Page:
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Darwin Correspondence Project

To G. H. Darwin   [after 25 February 1879]1

Frank found a Trifolium or Clover very remarkable for bloom, & it was not in flower & so could not get name.— If you know where it grows, (you cd recognise it by basal half of lower surface of the 2 lateral leaflets being partially wetted when immersed) & would take trouble to dig up whole plant, it is highly probable that Durando would recognise it by its general appearance, & this wd be of service to us.2

C. D.

I hope you received the Circular about overplus of my Income.—3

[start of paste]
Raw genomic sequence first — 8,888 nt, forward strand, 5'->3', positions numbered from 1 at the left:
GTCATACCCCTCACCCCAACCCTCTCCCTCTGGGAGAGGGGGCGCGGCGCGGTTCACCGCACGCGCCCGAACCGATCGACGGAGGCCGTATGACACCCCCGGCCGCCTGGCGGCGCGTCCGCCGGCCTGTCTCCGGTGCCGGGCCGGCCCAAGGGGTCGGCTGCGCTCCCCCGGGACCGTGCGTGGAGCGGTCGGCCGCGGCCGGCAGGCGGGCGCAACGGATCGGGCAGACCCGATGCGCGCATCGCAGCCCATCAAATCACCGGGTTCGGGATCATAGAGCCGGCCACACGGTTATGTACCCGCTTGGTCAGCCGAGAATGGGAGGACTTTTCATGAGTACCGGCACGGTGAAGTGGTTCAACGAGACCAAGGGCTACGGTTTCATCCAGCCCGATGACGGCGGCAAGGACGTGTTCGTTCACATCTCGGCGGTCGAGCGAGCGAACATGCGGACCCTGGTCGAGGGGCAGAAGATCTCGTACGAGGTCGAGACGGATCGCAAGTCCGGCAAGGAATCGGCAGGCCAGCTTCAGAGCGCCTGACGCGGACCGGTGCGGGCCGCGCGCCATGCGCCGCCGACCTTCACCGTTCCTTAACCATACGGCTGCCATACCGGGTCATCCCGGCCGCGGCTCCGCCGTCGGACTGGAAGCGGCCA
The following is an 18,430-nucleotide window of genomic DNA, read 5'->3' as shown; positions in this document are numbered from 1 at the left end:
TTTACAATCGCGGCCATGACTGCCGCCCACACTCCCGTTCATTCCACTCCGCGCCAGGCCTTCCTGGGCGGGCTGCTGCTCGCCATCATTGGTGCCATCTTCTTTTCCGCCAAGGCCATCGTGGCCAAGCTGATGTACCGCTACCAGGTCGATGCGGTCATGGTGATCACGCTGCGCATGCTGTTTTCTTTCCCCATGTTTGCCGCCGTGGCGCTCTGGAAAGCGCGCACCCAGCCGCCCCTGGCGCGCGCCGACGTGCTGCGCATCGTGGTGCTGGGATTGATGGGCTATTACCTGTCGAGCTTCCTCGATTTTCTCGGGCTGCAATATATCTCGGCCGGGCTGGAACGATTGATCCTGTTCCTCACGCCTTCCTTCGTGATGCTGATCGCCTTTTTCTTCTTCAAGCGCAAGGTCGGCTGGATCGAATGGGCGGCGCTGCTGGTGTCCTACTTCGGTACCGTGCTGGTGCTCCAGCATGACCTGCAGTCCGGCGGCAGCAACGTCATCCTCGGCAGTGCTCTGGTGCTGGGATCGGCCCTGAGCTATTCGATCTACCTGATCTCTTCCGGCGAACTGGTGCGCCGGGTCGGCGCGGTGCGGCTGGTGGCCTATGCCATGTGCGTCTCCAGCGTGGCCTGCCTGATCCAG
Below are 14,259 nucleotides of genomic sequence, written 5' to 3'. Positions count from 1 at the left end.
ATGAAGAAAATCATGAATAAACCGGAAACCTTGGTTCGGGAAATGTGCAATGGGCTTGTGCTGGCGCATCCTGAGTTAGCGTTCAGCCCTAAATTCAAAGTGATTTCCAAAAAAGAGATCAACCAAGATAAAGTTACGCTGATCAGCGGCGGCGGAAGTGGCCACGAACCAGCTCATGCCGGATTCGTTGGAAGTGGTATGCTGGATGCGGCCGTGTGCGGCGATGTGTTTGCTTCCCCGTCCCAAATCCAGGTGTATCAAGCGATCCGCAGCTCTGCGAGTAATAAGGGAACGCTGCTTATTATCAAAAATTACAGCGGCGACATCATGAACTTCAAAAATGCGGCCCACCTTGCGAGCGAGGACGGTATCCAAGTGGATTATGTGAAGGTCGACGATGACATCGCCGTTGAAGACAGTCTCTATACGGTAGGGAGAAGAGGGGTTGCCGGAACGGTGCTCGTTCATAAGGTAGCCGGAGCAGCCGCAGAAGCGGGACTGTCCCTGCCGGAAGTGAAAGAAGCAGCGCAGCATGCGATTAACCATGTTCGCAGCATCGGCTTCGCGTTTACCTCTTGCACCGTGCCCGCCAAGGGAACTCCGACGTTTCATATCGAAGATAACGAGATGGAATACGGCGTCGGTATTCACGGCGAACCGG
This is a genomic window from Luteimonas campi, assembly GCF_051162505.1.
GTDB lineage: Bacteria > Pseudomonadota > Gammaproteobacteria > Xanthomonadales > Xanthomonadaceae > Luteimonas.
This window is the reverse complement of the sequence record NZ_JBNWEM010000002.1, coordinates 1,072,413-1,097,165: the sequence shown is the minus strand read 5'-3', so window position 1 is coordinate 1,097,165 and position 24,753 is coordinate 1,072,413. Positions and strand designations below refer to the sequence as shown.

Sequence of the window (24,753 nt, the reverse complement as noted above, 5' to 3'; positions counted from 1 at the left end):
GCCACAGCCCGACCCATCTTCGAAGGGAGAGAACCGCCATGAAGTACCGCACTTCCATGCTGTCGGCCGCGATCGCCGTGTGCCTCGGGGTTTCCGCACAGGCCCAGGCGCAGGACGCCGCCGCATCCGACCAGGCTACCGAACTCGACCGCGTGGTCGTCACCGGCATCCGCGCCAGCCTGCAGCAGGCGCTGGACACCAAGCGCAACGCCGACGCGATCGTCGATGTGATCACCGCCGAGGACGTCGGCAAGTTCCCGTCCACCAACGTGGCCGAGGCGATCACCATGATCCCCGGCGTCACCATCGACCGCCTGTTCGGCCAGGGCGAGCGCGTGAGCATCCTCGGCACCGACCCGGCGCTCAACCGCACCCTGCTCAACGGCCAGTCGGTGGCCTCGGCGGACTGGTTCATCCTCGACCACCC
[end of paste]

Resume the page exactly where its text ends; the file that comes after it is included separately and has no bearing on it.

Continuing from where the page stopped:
The date is established by the relationship between this letter and the letter to the Darwin children, 21 February 1879, which was sent first to William Erasmus Darwin, to be forwarded to George and Francis. William wrote in his letter of 25 February [1879] that he was forwarding the letter to George.
Francis Darwin was in Algiers visiting George Howard Darwin; he had been observing bloom on the leaves of plants there and had gone plant-hunting with the botanist Gaetano Durando, a correspondent of CD’s (see letter from Francis Darwin, [c. 25 February 1879]). Trifolium is the genus of clovers.


Frank [Darwin] has found a Trifolium remarkable for "bloom", but it was not in flower. If GHD knows where it grows, could he dig up the whole plant?

Letter details

Letter no.
Charles Robert Darwin
George Howard Darwin
Sent from
Source of text
DAR 210.1: 76
Physical description

Please cite as

Darwin Correspondence Project, “Letter no. 10342,” accessed on 18 October 2021,